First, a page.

Sana Bou Antoun joined the OIB as a research affiliate (2022-23). She is a PhD Student in the Department of Arabic Studies at Sorbonne Université in Paris and is currently the recipient of the French Institute of Islamic Studies’ Doctoral Scholarship. She previously held the Doctoral Scholarship of the Dominican Institute for Oriental Studies and the French Institute for Oriental Archaeology and IFAO in Cairo (2020-21). She obtained a bachelor degree in Humanities and French Literature from Sorbonne Université in 2015, a Master’s degree in Public Affairs from Sciences po Paris in 2017 and another Master’s degree in Arabic Studies from Sorbonne Université in 2020. Sana’s main research interests are the Qur’an’s genesis, its textual and historical relationship with Jewish and Christian texts, and the epistemology of Qur’anic and Islamic studies in the West. Her research analyzes the epistemic, conceptual, and methodological foundations of Qur’anic studies. More specifically, she examines the "fabric of knowledge” process in Orientalist studies that focused on the role biblical and parabiblical sources played in the Qur’an’s genesis.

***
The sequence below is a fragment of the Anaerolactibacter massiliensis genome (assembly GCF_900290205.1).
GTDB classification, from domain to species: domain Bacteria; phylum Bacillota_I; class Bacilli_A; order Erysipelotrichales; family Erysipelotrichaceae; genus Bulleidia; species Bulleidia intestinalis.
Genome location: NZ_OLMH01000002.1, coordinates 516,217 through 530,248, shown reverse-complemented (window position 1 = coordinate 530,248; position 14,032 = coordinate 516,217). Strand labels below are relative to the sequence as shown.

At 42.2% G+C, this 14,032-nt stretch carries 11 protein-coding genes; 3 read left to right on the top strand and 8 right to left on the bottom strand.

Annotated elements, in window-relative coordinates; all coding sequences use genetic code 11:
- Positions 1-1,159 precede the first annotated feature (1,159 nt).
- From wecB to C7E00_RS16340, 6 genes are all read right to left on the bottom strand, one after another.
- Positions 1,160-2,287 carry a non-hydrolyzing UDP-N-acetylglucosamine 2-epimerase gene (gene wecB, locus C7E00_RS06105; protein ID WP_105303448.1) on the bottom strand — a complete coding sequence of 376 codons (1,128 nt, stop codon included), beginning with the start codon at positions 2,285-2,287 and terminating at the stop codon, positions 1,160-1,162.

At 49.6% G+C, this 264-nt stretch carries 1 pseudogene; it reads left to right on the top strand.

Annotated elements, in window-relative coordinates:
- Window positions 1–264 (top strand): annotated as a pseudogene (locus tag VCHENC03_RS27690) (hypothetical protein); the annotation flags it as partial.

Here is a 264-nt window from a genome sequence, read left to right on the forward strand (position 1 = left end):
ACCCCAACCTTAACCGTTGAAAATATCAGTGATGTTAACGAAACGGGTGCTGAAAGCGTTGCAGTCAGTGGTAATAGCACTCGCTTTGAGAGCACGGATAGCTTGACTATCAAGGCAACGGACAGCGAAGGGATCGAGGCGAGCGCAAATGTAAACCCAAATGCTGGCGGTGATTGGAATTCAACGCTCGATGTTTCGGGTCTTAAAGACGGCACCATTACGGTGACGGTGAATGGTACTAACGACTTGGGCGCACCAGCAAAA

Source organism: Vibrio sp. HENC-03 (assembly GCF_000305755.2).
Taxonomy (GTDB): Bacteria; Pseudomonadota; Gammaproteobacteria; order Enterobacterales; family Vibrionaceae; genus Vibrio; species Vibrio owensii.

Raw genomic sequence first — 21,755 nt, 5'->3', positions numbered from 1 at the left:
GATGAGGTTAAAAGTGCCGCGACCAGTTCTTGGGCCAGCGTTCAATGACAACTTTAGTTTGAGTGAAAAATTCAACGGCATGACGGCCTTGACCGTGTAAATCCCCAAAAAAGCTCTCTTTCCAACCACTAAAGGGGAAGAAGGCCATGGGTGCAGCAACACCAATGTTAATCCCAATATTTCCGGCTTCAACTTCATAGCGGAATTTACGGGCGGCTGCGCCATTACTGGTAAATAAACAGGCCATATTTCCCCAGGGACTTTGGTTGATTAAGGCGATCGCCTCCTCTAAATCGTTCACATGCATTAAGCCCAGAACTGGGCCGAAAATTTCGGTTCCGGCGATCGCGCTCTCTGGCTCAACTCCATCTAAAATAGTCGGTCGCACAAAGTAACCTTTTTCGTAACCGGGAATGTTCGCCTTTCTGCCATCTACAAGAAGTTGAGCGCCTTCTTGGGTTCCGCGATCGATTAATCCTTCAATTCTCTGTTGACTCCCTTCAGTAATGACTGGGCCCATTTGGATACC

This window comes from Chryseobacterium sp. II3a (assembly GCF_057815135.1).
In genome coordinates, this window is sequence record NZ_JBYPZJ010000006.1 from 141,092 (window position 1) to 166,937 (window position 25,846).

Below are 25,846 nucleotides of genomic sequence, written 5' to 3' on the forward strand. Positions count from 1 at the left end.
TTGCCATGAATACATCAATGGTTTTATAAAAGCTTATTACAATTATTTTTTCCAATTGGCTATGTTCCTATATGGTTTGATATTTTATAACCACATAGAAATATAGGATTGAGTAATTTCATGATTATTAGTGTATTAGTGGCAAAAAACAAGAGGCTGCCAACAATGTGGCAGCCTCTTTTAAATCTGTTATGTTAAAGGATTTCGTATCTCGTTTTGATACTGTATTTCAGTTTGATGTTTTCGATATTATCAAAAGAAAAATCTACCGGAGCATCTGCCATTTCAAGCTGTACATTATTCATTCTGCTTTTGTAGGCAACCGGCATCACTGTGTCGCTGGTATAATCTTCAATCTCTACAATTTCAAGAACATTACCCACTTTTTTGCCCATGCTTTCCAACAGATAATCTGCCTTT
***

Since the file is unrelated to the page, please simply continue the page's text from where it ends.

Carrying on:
Sana Bou Antoun’s dissertation, untitled “Epistemology of the "genesis of the Qur'an" between the 19th and 20th centuries: the contributions of German, French, and English Qur'anic Studies”, explores the conceptual and methodological foundations of Quranic Studies. The scarcity of material evidence on the genesis of the Qur’an, divine for Islamic tradition, human for Western academic research, is challenging for Qur’an's specialists. The context of its emergence, defined by Arabic sources as the polytheistic Ḥiǧāz, cannot explain, for the Orientalist tradition, the formation of the first monotheistic Arabic sacred text. Replacing it in broader contexts, those of Arabia as a whole, and "Late antiquity", could partly explain the enigmatic genesis of the Holy Book, as well as its original meaning. In order to meet this challenge, historical and textual methods have been used. Sana Bou Antoun undertakes the history of this inquiry that shapes European Islamic Studies. In this respect, she examines the "fabric of knowledge” process by studying the argumentative discourse of seven major studies in the field, from the beginning of the 19th century to the dawn of decolonization. The pillars of these theories aiming at reconstructing the Qur’an’s genesis, examined in a systematic way and by making a selection of key passages, include axioms and postulates, hypotheses, materials, modes of reasoning, terminology and conclusions. Uncertainty regarding the emergence and development of the Qur'an remains a source of pluralistic approaches. Her results shed new light on contemporary debates by creating links between former and contemporary Quranic Studies' episteme and by studying the evolution of Western academic research on the subject. Her assessment of the contribution of her sources thus leads to a "critical genealogy" of Quranic Studies.